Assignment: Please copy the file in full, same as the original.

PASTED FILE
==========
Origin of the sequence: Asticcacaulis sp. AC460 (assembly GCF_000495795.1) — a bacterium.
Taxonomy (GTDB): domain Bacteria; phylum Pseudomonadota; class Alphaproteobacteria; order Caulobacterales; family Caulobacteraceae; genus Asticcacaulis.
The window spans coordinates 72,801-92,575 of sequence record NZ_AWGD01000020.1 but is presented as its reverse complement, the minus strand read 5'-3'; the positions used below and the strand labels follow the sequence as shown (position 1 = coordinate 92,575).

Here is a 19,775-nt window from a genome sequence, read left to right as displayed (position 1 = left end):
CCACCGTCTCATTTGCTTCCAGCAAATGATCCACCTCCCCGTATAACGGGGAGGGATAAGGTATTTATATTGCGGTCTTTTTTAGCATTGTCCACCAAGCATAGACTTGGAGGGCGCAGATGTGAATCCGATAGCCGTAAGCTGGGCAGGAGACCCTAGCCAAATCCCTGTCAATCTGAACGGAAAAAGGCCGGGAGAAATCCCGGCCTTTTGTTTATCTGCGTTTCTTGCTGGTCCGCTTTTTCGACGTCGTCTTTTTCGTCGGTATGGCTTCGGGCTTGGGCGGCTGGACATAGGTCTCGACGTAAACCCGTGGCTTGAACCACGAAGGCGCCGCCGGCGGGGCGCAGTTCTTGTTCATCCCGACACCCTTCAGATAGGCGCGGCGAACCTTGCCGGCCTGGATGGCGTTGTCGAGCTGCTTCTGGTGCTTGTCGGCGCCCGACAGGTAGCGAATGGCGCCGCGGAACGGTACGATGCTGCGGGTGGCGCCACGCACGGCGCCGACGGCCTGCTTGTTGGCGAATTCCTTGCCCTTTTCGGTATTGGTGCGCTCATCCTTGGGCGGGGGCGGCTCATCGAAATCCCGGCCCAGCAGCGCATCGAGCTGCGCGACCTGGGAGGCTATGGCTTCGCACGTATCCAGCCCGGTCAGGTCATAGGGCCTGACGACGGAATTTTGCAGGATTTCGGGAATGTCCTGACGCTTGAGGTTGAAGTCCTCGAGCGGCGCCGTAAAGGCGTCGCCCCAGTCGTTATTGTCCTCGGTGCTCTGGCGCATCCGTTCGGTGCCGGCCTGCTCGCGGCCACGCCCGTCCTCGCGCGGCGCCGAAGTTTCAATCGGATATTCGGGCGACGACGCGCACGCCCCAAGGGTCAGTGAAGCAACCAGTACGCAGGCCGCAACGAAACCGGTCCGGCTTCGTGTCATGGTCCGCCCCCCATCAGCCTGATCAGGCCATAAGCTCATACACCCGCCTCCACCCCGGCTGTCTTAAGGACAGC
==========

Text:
Origin of the sequence: Asticcacaulis sp. AC460 (assembly GCF_000495795.1) — a bacterium.
Taxonomy (GTDB): domain Bacteria; phylum Pseudomonadota; class Alphaproteobacteria; order Caulobacterales; family Caulobacteraceae; genus Asticcacaulis.
The window spans coordinates 72,801-92,575 of sequence record NZ_AWGD01000020.1 but is presented as its reverse complement, the minus strand read 5'-3'; the positions used below and the strand labels follow the sequence as shown (position 1 = coordinate 92,575).

Here is a 19,775-nt window from a genome sequence, read left to right as displayed (position 1 = left end):
CCACCGTCTCATTTGCTTCCAGCAAATGATCCACCTCCCCGTATAACGGGGAGGGATAAGGTATTTATATTGCGGTCTTTTTTAGCATTGTCCACCAAGCATAGACTTGGAGGGCGCAGATGTGAATCCGATAGCCGTAAGCTGGGCAGGAGACCCTAGCCAAATCCCTGTCAATCTGAACGGAAAAAGGCCGGGAGAAATCCCGGCCTTTTGTTTATCTGCGTTTCTTGCTGGTCCGCTTTTTCGACGTCGTCTTTTTCGTCGGTATGGCTTCGGGCTTGGGCGGCTGGACATAGGTCTCGACGTAAACCCGTGGCTTGAACCACGAAGGCGCCGCCGGCGGGGCGCAGTTCTTGTTCATCCCGACACCCTTCAGATAGGCGCGGCGAACCTTGCCGGCCTGGATGGCGTTGTCGAGCTGCTTCTGGTGCTTGTCGGCGCCCGACAGGTAGCGAATGGCGCCGCGGAACGGTACGATGCTGCGGGTGGCGCCACGCACGGCGCCGACGGCCTGCTTGTTGGCGAATTCCTTGCCCTTTTCGGTATTGGTGCGCTCATCCTTGGGCGGGGGCGGCTCATCGAAATCCCGGCCCAGCAGCGCATCGAGCTGCGCGACCTGGGAGGCTATGGCTTCGCACGTATCCAGCCCGGTCAGGTCATAGGGCCTGACGACGGAATTTTGCAGGATTTCGGGAATGTCCTGACGCTTGAGGTTGAAGTCCTCGAGCGGCGCCGTAAAGGCGTCGCCCCAGTCGTTATTGTCCTCGGTGCTCTGGCGCATCCGTTCGGTGCCGGCCTGCTCGCGGCCACGCCCGTCCTCGCGCGGCGCCGAAGTTTCAATCGGATATTCGGGCGACGACGCGCACGCCCCAAGGGTCAGTGAAGCAACCAGTACGCAGGCCGCAACGAAACCGGTCCGGCTTCGTGTCATGGTCCGCCCCCCATCAGCCTGATCAGGCCATAAGCTCATACACCCGCCTCCACCCCGGCTGTCTTAAGGACAGC